i've had a local SSL CA for my own porpoises for years, and this site did in fact provide https access with those non-globally-trusted certificates for a while now.
i haven't advertised this at all because subjecting every one of my few visitors to a 'warning - untrusted ca, dangerous connection, it's for the security!!!!' kind of crap experience is not my aim.
in the meantime let's encrypt has appeared on the scene, and it works sortakinda well - about as well as can be expected with the utterly untrustworthy 'trust' design that is X.509.
the pros for using let's encrypt are clearly that they (EFF, mozilla, akamai, cisco) had a bigger stick than CAcert and thus managed to beat all the browser vendors into shipping their root cert as trusted.
the cons are their disgusting certbot client ("trust me, i'll manage all of your box for you...just run this wget, chmod a+x and execute me as root!") and that the certs need refreshing every 90 days.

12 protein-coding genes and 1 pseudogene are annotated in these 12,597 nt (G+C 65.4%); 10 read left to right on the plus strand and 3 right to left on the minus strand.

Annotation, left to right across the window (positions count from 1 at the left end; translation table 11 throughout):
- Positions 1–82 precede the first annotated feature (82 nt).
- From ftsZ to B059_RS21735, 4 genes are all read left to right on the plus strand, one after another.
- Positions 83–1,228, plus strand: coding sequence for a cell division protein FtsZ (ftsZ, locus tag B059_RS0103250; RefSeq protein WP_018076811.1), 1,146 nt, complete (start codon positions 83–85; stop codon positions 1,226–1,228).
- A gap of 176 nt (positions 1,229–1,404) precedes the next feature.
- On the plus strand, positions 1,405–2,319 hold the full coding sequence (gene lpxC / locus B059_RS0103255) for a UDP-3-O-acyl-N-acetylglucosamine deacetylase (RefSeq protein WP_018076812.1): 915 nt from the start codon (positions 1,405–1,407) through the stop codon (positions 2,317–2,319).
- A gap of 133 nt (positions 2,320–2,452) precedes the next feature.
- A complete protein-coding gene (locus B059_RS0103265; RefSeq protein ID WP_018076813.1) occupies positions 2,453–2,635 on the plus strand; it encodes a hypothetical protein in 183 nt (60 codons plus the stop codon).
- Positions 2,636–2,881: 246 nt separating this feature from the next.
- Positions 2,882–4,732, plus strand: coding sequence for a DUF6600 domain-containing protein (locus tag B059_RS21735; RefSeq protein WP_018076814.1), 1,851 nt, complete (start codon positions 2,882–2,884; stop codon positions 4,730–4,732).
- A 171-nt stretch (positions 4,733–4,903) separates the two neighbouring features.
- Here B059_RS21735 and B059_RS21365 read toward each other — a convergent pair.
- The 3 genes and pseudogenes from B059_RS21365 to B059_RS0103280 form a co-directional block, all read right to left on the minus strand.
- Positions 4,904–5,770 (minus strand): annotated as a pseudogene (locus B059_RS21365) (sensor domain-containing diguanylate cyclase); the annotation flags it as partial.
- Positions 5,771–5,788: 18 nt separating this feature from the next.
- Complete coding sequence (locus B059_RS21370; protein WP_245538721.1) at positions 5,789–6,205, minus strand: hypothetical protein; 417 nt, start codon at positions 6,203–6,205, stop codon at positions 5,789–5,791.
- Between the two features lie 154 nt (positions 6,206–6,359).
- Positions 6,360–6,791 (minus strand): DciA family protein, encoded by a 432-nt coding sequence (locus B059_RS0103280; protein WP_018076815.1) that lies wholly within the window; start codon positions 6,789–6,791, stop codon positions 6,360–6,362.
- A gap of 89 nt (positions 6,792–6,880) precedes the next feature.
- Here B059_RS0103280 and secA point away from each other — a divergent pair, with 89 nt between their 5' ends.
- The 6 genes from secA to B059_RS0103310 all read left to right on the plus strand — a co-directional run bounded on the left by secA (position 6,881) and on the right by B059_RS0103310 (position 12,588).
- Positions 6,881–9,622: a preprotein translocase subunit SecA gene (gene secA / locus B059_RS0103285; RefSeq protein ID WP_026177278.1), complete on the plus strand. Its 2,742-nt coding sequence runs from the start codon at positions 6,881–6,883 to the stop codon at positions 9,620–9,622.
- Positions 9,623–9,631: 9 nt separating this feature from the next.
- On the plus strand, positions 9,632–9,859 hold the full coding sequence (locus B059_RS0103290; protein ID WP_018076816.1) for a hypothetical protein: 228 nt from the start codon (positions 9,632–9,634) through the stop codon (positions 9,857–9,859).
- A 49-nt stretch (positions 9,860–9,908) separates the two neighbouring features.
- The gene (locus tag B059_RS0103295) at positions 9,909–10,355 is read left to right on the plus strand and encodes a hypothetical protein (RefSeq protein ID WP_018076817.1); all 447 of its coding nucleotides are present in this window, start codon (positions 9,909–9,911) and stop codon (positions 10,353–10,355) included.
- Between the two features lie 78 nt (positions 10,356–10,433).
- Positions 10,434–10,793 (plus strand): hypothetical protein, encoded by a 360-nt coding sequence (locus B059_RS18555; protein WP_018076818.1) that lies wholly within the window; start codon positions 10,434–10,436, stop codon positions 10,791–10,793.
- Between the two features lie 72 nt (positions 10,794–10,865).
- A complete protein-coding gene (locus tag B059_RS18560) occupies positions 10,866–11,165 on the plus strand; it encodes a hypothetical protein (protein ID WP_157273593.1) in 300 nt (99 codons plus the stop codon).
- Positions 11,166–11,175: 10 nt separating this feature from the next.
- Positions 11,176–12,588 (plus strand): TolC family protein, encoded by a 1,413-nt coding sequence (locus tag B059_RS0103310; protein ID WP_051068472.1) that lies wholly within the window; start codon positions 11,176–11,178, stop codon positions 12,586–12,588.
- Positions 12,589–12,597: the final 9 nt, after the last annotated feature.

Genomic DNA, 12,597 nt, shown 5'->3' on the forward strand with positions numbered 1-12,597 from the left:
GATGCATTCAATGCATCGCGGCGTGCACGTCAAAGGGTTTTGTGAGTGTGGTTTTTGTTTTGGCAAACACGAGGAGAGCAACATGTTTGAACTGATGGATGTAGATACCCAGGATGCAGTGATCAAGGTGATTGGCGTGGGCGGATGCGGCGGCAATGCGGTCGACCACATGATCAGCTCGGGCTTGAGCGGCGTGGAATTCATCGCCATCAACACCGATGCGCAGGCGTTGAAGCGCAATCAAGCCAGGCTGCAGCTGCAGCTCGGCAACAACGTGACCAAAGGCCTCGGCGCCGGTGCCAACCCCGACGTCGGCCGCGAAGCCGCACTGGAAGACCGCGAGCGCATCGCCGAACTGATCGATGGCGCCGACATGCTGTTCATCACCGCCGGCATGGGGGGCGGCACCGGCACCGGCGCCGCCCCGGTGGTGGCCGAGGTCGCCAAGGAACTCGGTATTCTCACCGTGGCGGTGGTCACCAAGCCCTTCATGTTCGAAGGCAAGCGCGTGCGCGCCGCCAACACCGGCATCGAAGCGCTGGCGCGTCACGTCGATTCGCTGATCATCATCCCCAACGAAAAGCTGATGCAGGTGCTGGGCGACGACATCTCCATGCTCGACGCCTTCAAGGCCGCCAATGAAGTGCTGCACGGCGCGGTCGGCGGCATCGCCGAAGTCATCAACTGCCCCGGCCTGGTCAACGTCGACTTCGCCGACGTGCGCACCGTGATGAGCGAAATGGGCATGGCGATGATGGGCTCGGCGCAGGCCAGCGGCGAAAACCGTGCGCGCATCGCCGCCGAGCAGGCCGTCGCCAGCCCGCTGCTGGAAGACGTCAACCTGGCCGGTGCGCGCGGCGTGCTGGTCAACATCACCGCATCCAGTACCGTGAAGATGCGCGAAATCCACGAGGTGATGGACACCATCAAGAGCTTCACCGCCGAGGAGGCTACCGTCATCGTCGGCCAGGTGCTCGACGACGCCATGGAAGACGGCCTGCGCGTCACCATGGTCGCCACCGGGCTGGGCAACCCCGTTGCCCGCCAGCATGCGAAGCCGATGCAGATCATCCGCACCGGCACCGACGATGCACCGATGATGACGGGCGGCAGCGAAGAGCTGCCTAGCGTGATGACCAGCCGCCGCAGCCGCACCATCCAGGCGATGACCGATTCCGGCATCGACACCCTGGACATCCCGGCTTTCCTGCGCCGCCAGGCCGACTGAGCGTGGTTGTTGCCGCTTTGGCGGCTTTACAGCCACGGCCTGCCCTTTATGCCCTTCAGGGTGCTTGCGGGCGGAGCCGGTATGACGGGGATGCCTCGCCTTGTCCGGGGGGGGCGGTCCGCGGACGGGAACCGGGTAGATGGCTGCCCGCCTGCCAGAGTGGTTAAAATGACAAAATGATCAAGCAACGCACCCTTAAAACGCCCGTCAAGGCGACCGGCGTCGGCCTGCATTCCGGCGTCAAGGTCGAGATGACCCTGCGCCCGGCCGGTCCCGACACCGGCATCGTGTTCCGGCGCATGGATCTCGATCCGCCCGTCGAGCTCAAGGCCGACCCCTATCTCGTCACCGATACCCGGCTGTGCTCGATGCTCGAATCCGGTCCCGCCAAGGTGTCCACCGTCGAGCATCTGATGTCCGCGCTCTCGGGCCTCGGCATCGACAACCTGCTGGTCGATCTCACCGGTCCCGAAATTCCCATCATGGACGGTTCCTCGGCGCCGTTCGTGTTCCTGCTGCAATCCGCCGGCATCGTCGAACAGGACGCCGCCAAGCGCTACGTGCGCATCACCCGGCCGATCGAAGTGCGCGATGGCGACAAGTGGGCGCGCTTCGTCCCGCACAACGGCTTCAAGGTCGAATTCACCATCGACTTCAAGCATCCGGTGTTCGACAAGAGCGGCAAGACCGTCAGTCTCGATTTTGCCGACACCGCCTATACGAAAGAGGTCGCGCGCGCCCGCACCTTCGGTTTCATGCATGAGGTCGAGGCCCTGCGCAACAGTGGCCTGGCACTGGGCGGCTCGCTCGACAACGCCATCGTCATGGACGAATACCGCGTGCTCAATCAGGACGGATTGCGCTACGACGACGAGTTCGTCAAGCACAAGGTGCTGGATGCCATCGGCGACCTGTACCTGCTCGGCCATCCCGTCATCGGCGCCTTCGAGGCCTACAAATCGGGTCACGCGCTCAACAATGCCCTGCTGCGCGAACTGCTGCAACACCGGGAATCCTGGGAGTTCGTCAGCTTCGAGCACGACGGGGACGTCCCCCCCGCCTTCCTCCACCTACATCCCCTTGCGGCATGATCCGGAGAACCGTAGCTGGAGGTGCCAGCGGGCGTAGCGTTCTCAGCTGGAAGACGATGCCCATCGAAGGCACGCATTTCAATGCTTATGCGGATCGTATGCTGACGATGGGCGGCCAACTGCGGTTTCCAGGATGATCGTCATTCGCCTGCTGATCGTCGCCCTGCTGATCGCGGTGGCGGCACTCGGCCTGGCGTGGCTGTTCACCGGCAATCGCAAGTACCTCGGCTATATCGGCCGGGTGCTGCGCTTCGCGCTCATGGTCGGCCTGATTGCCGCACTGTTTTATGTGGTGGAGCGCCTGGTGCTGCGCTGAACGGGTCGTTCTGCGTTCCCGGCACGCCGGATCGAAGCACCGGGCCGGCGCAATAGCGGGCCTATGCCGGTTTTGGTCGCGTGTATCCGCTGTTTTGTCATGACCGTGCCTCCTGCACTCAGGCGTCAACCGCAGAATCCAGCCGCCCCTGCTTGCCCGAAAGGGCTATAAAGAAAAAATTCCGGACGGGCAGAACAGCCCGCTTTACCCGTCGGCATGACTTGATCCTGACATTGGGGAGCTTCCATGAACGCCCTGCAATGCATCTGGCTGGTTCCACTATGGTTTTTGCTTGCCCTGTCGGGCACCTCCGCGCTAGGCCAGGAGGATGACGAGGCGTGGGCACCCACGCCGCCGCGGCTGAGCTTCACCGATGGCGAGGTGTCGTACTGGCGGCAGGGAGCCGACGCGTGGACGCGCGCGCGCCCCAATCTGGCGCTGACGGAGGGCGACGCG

fortunately the protocol is pretty clear and heaps of people have written heaps of smaller/simpler/nicer implementations.
personally i like dehydrated, which is small and straightforward, doesn't need root rights, is written in plain bash (using curl and openssl), and which is trivially cron'able (with a few lines of wrapper to reload apache if and when a cert refresh has happened). it's also in debian.
after holding off on the ooh shiny new (beta) stuff for a while i've decided that it doesn't hurt to get userfriendly certificates from let's encrypt and to serve this site securely - naturally there are no sooopirsekrid wonders to be found here, but i detest snooping on principle. the less opportunities, the better.
hence, the implicit home page link with "/" is now redirecting to https. any more specific accesses, e.g. to "/index.html", are left as-is. (the rss feed isn't fully https-i-fied yet.)